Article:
Johnny Meeks presented a devotional on “Worries.”

There followed prayer by Meeks and the pledge to the flag.

Seth Richards, principal at Fleeta, and a student there ’83 – ’89, was introduced.

Mike Jones, this area’s representative to the legislature in Montgomery, spoke on prison reforms and the general fund, before taking questions from the retirees. Many a thoughtful question was asked and answered.

Jones, who has been a “rep” for five years, is clean-cut, neat, wholesome, able, youthful, respectful, and good-natured.

A buffet followed, catered by I.G.A. of Opp – rolled chicken with bacon, mashed potatoes, gravy, butter beans, creamed corn, rolls, and apple dumplings with vanilla ice cream – provided by the school.

Host and hostesses were Charles Williams, Kendall Riley, and Lori Caldwell.

Tables were set with placemats made by the school children, burlap runners, cotton bolls, fall leaves, pumpkins, candles, pinecones, and acorns.

Elaine Chavers, secretary, read the minutes.

Kim Dyess presented his treasurer’s report.

Sharon Dye read a resolution, commending David Bronner of the retirement system.

Fleeta is a beautiful, old-fashioned school set in a lovely location.

The Covington Rifles, Camp 1586 of the Sons of Confederate Veterans, met November 5 in the Dixon Memorial of the Andalusia Public Library.

John Allen Gantt, commander, presided.

Kelly Veasey introduced new members.

Randy “R” Kelley worded the prayer.

Pledges were made to the three flags.

“Dixie” was sung.

Kelly Veasey presented certificates of membership.

Pictures were taken for the paper.

Sir Francis McGowin spoke on the Battle of Franklin, Tennessee, and followed with a video of Confederate subjects.

The next meeting was set for December 10. Each person is to take a dish for a buffet supper.

Randy Kelley led in the closing prayer.

Wanda Davis sent brownies for refreshments; Ann McGowin, a cake; and Rosemary Gantt, a carrot cake.

Attending were Kelly Veasey, Jimmy Cobb, Derick Davis, Joe Wingard, Sir Francis McGowin, Larry Shaw, Curtis Thomasson, Jason Horton, Mark Fowler, Christopher Fowler, Ricky Harrelson, Logan Horton, Will Bumpers, Hank Roberts, Dale Anderson, Rick Terry, John Allen Gantt, Vaughn Bowers, Bill Blocker, Randy “R” Kelley, Andrew Veasey, Brandon Veasey, and John Fowler.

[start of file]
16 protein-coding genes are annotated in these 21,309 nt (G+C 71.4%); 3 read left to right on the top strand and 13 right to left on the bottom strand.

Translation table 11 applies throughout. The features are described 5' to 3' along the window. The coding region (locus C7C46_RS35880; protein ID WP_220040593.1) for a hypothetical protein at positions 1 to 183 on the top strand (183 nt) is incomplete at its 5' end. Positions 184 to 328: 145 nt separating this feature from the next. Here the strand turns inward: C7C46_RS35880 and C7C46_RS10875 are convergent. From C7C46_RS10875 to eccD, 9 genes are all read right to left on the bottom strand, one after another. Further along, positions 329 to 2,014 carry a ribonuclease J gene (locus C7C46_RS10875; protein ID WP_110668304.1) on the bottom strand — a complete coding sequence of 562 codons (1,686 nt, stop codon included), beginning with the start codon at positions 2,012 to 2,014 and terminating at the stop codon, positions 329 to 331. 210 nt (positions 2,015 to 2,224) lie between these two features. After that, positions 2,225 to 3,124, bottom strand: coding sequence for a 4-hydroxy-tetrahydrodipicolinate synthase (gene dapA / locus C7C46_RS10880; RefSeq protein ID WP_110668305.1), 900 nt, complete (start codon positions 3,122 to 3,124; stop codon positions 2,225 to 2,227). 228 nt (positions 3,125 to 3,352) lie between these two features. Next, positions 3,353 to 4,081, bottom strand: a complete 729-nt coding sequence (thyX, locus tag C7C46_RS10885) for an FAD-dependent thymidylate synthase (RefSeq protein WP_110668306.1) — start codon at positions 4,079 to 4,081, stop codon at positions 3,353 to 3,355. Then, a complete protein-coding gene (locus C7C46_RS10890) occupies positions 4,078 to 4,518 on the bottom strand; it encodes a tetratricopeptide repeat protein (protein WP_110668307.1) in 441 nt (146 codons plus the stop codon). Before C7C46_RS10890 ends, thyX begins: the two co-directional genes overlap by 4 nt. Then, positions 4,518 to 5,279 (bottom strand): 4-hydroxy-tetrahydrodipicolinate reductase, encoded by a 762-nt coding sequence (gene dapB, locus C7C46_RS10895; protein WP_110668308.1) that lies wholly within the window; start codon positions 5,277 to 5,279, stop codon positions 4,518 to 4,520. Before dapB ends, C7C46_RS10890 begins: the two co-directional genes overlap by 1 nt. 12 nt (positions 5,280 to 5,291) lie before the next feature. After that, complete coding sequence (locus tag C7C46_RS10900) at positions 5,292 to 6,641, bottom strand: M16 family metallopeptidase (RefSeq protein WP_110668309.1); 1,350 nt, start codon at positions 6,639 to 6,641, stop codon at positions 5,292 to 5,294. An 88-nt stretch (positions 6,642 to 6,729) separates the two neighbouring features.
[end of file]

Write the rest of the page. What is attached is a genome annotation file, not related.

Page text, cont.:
Anyone who attended Samford University and is interested in meeting annually with other Samfordites, please call Joe Wingard.

Once again, I ask the citizens of Andalusia to join the Covington Historical Society and pay its annual dues of $25 to help preserve the history of our county, whether you attend meetings or not. Mail to CHS, P.O. Box 1582, Andalusia, Alabama 36420.

The mysterian is the member of the AHS Class of 1926, still living.

Born this week were Martin Luther, the German Catholic, who led the Protestant Revolution; Oliver Goldsmith, Irish poet; Johann C. F. Schiller, the German dramatist; Thomas B. Aldrich, American author; and Robert Louis Balfour Stevenson, Scottish poet, essayist, novelist, and writer of short stories.

Goldsmith’s great poem, “The Deserted Village,” begins with the line, “Sweet Auburn, loveliest village of the plain.” That’s where we get the name for Auburn, Alabama; the nickname for Auburn; and the Auburn newspaper, the Plainsman. If I had the means, I would erect a statue of Goldsmith in Auburn. I would put the first line of Goldsmith’s poem on the pedestal under the statue. I would also have flowers placed on Goldsmith’s grave in London each year on Goldsmith’s birthday. Some fraternity or sorority could take that on as an annual project.

Schiller’s play, William Tell, was made into an opera. The overture of the opera became the theme song for the Lone Ranger. The overture itself may well be the most popular piece of music in the world.

Stevenson’s poetry for children includes the famous A Child’s Garden of Verses. Stevenson’s novels include Treasure Island, Kidnapped, and The Strange Case of Dr. Jekyll and Mr. Hyde.

Now, gentle reader, allow me to join Buffalo Bob Smith in encouraging each of us to be in his place of worship this weekend, Lord willing.

Fare thee well.